As its ticket counters and planes sat idle Wednesday, upstart MarkAir Inc. was fighting to regain its operating certificate after being grounded because of maintenance concerns.
MarkAir officials met with Federal Aviation Administration authorities in an effort to resolve the issues that led to the airline’s shutdown Tuesday.
Tom Medland, MarkAir spokesman, was confident the airline would get off the ground again. MarkAir officials said the suspension could cost millions for the carrier, which is already trying to reorganize in bankruptcy court.
“We are meeting with them (the FAA) right now. We feel it is a very cooperative effort on both parts,” he said.
The grounding of the Denver-based carrier stranded thousands of passengers and left 500 employees temporarily jobless.
MarkAir serves Denver; Anchorage; Alaska; Seattle; Reno, Nev.; Oakland, Calif.; Minneapolis-St. Paul; Phoenix; Los Angeles; Dallas-Fort Worth; Atlanta; New York; San Diego; and Chicago. It has 42 daily flights systemwide.
The airline was one of the first to offer discount fares in the Northwest, using low prices to draw customers before Morris and Southwest airlines entered the market. Originally based in Anchorage, MarkAir started by offering flights between Alaska and the lower 48 states.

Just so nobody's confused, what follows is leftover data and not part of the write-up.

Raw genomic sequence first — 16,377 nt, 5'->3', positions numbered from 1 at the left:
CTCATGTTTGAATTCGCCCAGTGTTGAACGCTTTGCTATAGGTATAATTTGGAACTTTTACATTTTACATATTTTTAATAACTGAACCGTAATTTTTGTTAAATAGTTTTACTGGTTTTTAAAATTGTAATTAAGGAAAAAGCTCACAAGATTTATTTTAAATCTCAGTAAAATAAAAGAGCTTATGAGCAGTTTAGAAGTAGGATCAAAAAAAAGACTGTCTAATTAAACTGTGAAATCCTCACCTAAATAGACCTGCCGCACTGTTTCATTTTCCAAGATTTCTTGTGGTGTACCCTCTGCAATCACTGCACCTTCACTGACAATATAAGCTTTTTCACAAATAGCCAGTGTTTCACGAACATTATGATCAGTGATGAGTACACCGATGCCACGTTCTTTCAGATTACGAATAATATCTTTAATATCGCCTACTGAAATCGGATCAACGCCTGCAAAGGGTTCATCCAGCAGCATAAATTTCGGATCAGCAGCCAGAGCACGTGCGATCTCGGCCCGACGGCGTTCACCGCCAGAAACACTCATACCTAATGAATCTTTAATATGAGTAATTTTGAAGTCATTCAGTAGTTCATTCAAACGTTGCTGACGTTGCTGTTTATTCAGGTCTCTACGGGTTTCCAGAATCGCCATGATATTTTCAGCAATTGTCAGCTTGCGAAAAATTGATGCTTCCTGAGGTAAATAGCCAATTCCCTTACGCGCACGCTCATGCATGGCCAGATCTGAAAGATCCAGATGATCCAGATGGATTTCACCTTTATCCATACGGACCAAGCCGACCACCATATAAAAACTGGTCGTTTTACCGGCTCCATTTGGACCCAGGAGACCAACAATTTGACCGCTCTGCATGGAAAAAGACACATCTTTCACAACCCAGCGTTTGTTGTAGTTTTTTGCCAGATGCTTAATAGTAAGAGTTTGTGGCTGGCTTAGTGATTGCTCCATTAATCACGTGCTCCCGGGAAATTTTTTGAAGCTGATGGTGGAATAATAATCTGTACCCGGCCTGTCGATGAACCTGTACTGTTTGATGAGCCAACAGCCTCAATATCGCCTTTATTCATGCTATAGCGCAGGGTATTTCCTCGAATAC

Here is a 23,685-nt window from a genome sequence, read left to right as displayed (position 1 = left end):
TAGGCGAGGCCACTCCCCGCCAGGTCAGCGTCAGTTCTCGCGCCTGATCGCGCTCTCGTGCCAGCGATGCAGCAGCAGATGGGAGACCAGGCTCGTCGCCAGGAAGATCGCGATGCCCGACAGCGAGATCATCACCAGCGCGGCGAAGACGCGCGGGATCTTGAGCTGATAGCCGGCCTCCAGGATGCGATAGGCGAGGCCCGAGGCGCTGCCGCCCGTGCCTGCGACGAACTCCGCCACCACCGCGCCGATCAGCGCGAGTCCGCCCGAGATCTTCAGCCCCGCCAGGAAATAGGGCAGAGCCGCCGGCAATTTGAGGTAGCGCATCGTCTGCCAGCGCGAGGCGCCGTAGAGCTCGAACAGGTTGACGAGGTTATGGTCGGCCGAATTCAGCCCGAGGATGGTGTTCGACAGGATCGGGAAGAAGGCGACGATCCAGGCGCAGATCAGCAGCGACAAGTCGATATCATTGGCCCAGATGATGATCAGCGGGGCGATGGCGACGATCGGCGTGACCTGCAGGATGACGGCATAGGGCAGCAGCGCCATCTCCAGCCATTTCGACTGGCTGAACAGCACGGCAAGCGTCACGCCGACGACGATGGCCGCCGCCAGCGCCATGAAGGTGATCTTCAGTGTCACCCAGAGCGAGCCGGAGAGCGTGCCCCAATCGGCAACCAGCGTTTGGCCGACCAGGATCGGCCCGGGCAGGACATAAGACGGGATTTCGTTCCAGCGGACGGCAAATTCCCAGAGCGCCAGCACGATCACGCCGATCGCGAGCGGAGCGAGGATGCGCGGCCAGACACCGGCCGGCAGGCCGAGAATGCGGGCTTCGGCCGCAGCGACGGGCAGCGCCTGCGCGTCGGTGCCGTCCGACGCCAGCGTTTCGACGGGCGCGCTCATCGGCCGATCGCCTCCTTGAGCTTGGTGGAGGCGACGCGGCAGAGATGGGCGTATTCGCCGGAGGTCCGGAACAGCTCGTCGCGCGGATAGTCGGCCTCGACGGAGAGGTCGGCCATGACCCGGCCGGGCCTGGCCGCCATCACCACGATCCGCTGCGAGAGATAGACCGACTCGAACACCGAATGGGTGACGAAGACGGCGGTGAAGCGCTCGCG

However, as MarkAir expanded and other airlines countered its fares, the company struggled.
The FAA alleged MarkAir had insufficient staff to ensure its six Boeing 737s are safe.
MarkAir spokeswoman Maggie Harris contended the suspension stemmed from paperwork missing as a result of the company’s recent move from Alaska to Colorado, but the FAA insisted there were specific problems.
For example, the federal agency said MarkAir failed to demonstrate it had an adequate maintenance operation. It said that several of the airline’s key maintenance positions were vacant and that it hired unqualified workers.
The FAA had grounded three of MarkAir’s jets on Sunday after a snap inspection, forcing the cancellation of a dozen flights. The planes had resumed flying Monday, MarkAir Chairman Neil Bergt said.
On Wednesday, MarkAir’s ticket counter was empty, except for a handwritten notice that gave the address of its corporate headquarters. Its gates were quiet and dark.
Its six planes, which fly 13 daily flights out of Denver, sat idle on the tarmac as frustrated passengers sought the best fares on competing airlines.
Travel agents advised clients to cancel payment on tickets purchased with credit cards or to contact America West, which reportedly was giving vouchers to MarkAir ticketholders on a city-by-city basis.
The low-fare, no-frills airline, which has been in and out of financial trouble, came to Denver International Airport billed as a presence to keep fares low.
Denver officials were concerned United Airline’s market dominance would push up fares and, at one time, were in negotiations to financially back MarkAir. Those negotiations eventually collapsed.